Eyes on the Street: Will Mandatory TAP Strand Disabled Passengers?

Exit to Hope Street...Unless you are in a wheel chair. Photo: ##http://www.flickr.com/photos/erikgriswold/7366319168/##Erik Griswold/Flickr##

While just about everyone that doesn’t work for Metro or sit on their Board of Directors has major reservations about mandating TAP card ownership and locking fare gates at Metro rail stations, reader Erik Griswold has found a major issue that Metro has to address…that locking the gates could force handicapped passengers (or anyone needing an elevator) to have to pay multiple times or be re-routed in odd ways to leave the station.

The above picture was taken at 7th Street/Metro Center Station which serves both the Blue and Expo Light Rail Lines and the Red and Purple HRT/Subway lines.  Griswold explains:

ADA faregate, which is soon to be locked, leads to a lobby with no elevator to the surface. Once out of the paid-fare area, the wheelchair-or-other-elevator-dependent customer will have to purchase a new ticket (on the soon-to-be-required RFID (“TAP”) card which will cost an extra dollar to buy) in order to re-enter the station and head over to an exit with an elevator.

This will mean that while a wheelchair user can exit the station, they will then find themselves trapped in the ticket lobby in the background and will need to pay another fare at the Ticket Vending Machines(TVM) to get to another exit from the station that has an elevator to the surface.

  • While just about everyone that doesn’t work for Metro or sit on their Board of Directors has major reservations about mandating TAP card ownership and locking fare gates at Metro rail stations…
    I don’t agree with your statement. Everywhere else in the world people pay for transit. It’s no longer a novelty here.  Why should Metro continue to facilitate fare beating? Lock the gates, accomodate the disabled and build the subway to the sea, Crenshaw and a line from the Valley to the Westside (and down to LAX) already.

  • I agree with Joel… not nearly everyone has major reservations. If fact, few comment boards are as anti-locking as the ones here. Many of them are either more mixed or pro-locking. A locked fare gate is nothing new in the world of public transit… Yes, Metro needs to do a better job of planning for all of the situations that will arise with locked gates (this should have been done from the start), but they should in fact actually lock them.

  • Anonymous

    I agree with Joel. I usually agree with the opinions voiced on this blog, but I don’t understand the fussing over this switch at all. For those of us that moved here from other cities with rail systems with locked gates and farecards, locking the gates here seems like a no-brainer. This is fear of change, plain and simple.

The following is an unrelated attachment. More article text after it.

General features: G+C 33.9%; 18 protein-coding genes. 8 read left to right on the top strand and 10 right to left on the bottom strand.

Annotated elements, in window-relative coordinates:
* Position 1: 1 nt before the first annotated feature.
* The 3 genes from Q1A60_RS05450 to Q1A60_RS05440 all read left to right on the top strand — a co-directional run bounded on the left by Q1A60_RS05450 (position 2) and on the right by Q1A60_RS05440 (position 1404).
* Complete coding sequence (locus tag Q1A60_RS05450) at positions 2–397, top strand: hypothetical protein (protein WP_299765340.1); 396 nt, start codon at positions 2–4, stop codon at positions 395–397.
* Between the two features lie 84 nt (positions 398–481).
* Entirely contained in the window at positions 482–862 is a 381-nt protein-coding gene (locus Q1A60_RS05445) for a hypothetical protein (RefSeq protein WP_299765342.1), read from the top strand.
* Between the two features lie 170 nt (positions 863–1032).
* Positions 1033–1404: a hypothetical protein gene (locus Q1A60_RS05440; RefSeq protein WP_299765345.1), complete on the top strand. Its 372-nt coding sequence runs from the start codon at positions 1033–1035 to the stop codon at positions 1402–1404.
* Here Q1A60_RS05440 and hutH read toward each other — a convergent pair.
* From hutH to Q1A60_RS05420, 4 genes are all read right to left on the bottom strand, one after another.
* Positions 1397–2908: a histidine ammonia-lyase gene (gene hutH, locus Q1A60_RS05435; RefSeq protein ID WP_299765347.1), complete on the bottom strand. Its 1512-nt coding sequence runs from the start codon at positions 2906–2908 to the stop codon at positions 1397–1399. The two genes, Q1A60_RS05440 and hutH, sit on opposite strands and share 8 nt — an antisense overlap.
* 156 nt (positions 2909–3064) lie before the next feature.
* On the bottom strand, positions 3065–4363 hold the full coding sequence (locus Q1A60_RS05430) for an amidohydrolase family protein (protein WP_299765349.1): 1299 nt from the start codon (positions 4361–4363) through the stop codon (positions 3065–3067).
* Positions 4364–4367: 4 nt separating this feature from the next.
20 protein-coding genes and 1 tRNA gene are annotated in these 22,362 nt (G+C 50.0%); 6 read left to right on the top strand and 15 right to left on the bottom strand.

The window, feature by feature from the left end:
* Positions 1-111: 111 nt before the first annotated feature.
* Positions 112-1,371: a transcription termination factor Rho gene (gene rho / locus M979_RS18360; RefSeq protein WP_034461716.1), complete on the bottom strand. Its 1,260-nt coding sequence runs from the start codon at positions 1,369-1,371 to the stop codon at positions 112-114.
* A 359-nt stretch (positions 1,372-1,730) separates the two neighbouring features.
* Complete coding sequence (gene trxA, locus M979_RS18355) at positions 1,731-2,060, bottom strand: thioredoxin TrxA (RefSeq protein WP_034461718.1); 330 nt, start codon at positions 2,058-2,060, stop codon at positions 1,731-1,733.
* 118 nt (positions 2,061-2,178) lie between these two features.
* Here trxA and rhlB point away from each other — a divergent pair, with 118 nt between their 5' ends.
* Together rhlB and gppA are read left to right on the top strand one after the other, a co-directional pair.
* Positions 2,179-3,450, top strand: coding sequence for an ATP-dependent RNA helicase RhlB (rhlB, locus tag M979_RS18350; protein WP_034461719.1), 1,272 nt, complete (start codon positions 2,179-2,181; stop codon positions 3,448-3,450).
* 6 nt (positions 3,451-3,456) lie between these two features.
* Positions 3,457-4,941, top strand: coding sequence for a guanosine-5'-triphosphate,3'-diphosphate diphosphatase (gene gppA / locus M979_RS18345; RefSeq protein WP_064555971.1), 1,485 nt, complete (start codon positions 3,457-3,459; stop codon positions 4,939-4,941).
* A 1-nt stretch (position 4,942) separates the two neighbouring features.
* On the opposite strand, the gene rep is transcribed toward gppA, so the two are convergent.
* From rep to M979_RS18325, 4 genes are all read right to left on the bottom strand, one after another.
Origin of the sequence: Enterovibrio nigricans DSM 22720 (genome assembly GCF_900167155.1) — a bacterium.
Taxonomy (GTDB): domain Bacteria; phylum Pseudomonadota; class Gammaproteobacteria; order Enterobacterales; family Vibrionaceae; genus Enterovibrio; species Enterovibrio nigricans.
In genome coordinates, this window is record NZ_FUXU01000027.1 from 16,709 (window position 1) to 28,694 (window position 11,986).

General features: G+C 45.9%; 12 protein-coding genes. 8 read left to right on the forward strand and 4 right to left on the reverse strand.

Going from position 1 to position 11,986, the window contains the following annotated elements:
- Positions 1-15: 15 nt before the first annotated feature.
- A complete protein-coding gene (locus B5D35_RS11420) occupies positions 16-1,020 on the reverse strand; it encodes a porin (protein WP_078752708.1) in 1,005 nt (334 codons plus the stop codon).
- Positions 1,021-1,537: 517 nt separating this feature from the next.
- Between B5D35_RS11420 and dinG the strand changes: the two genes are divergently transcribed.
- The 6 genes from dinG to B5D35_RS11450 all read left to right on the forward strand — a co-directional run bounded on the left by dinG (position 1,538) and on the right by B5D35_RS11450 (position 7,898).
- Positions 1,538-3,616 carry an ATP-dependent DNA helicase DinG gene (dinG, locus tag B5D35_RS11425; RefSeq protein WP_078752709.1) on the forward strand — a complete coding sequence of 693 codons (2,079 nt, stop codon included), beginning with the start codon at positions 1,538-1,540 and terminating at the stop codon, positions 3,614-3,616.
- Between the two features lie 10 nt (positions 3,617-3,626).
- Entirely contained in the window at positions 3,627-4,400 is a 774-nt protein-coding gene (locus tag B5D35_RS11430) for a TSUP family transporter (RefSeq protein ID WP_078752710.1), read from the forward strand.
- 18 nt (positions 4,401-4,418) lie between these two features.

• MarkB

    If the purpose of the gates is to ensure fare payment, I bet it’d be more cost effective to increase the number of fare inspectors, which would also have the positive side effect of putting more supervisory eyes on the system. Anyone who thinks a mere turnstile will prevent determined riders from jumping (ie, not paying) must also think copyright laws prevent people from downloading media content.

    Even Metro must know fare gates can’t be justified on the merits, else why would they have originally been promoted as anti-terrorist explosive-sniffing devices? Absolutely daft.

  • Anonymous

    Everywhere else in the world people pay for transit.”

    Well, yes. But they do not all doing it with locked fare gates. Many places use the proof of payment system that Metro currently uses without massive fare evasion. Gates systems work better for systems where you pay once to enter the system and then rider freely throughout it. Here, you will have to pass through a payment gate on every transfer. 

    More importantly, it’s not really well proven that fare gates reduce fare evasion anyway. Metro’s “tests” have been pretty slim and unrealistic. Their cost/benefit comparisons don’t take into account what would happen if they just added more ticket inspectors riding on the system.

    There’s a lot of good reasons to think the gate system is a mistake beyond just pretending that somehow no one is paying without one.

  • “This is fear of change, plain and simple”.

    With all due respect ChrisLoos, what has been expressed here is informed concern about the flawed premises under which the gating has been pushed plus an ongoing vexation at how TAP (despite smartcards being industry standard for some years now) has been poorly implemented and to this day falls far short of what was originally promised.

    MarkB and MaxUtil touch on some of the same issues I have noted in some of my previous commentaries: